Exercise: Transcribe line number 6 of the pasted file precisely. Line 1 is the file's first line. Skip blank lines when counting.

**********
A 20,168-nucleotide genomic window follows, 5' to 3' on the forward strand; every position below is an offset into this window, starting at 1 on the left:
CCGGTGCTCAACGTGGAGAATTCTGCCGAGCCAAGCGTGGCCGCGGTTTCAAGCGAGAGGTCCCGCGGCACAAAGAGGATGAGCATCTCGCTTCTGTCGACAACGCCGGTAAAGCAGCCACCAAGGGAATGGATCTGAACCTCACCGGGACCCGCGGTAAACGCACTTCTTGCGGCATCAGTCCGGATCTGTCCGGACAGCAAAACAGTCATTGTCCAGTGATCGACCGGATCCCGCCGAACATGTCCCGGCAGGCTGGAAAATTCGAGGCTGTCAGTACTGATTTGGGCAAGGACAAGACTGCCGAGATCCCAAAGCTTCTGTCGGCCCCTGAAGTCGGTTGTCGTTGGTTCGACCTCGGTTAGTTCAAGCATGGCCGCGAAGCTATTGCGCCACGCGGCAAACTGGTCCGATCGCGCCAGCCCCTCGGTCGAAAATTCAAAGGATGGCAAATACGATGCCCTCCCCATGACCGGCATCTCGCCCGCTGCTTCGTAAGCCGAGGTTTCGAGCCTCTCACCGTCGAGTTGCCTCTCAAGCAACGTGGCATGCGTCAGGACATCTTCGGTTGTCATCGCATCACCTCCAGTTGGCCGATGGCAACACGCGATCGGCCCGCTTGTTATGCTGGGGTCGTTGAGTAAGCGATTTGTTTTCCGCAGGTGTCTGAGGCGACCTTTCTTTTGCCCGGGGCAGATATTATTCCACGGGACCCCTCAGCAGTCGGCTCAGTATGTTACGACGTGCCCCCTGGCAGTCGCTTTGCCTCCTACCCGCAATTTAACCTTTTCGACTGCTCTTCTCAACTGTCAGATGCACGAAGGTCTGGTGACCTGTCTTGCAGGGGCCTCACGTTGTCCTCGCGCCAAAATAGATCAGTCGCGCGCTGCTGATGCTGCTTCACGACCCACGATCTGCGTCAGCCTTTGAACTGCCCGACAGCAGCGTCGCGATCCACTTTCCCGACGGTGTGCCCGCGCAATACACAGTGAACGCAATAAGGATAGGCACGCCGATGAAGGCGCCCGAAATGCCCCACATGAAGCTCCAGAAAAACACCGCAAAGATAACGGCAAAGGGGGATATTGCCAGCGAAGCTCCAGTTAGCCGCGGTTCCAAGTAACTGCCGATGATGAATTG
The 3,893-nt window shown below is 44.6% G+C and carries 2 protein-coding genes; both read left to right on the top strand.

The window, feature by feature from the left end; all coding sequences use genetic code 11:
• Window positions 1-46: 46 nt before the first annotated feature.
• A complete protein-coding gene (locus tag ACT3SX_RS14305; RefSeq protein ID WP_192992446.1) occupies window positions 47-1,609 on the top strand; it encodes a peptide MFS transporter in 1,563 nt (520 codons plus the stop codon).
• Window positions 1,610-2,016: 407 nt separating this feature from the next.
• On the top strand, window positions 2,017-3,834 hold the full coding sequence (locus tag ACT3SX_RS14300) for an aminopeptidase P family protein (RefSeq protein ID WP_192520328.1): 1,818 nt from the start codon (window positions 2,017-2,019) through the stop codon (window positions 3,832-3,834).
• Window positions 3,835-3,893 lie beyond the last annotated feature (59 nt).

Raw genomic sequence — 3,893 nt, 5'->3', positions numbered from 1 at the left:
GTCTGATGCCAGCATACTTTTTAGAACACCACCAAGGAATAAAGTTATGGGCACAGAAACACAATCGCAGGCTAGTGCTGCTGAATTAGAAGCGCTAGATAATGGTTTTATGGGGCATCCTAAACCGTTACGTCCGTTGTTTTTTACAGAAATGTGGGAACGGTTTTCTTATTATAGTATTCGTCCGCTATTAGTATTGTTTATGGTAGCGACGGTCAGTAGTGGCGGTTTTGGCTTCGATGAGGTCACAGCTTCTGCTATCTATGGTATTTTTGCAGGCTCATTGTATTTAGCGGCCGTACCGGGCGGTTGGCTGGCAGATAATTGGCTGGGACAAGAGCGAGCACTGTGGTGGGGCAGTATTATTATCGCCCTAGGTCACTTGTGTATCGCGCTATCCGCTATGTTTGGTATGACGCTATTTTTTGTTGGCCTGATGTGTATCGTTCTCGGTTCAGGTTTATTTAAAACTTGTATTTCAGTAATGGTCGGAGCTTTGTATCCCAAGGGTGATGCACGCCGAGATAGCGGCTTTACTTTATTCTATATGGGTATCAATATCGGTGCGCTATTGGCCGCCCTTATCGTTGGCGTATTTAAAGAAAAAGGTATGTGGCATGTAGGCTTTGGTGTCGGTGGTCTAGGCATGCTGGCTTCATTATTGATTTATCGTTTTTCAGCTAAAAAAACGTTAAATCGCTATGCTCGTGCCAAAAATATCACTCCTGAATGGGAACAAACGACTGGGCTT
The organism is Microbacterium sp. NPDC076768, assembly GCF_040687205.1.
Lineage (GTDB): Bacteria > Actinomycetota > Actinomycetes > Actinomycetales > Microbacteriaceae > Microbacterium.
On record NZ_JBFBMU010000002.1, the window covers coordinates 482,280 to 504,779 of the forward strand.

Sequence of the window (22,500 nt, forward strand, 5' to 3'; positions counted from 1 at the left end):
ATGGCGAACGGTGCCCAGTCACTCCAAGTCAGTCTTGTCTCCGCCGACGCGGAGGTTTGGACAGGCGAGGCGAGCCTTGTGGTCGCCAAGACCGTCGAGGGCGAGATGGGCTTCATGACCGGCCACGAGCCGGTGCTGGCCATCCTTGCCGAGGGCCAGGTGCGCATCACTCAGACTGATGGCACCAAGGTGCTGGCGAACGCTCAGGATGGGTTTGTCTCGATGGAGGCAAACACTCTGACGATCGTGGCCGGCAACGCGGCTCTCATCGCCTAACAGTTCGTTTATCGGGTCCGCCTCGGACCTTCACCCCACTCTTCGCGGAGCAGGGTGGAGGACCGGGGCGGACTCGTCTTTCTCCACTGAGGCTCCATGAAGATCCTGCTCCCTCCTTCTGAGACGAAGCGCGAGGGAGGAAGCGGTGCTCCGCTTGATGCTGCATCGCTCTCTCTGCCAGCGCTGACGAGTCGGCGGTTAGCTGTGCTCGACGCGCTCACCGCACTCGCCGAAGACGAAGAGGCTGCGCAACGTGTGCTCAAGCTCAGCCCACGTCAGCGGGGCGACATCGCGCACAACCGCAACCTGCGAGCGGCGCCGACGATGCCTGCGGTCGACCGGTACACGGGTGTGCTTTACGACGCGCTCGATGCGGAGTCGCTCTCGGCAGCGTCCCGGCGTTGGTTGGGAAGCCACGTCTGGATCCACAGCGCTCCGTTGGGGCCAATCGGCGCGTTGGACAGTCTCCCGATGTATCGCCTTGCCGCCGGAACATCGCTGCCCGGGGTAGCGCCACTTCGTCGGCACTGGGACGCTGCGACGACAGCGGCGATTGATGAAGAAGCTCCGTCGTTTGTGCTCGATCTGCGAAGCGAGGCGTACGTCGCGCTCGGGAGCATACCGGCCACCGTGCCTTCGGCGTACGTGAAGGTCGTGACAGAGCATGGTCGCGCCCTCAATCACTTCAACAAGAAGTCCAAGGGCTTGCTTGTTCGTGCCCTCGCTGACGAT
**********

• A complete protein-coding gene (locus tag ACT3SX_RS14305; RefSeq protein ID WP_192992446.1) occupies window positions 47-1,609 on the top strand; it encodes a peptide MFS transporter in 1,563 nt (520 codons plus the stop codon).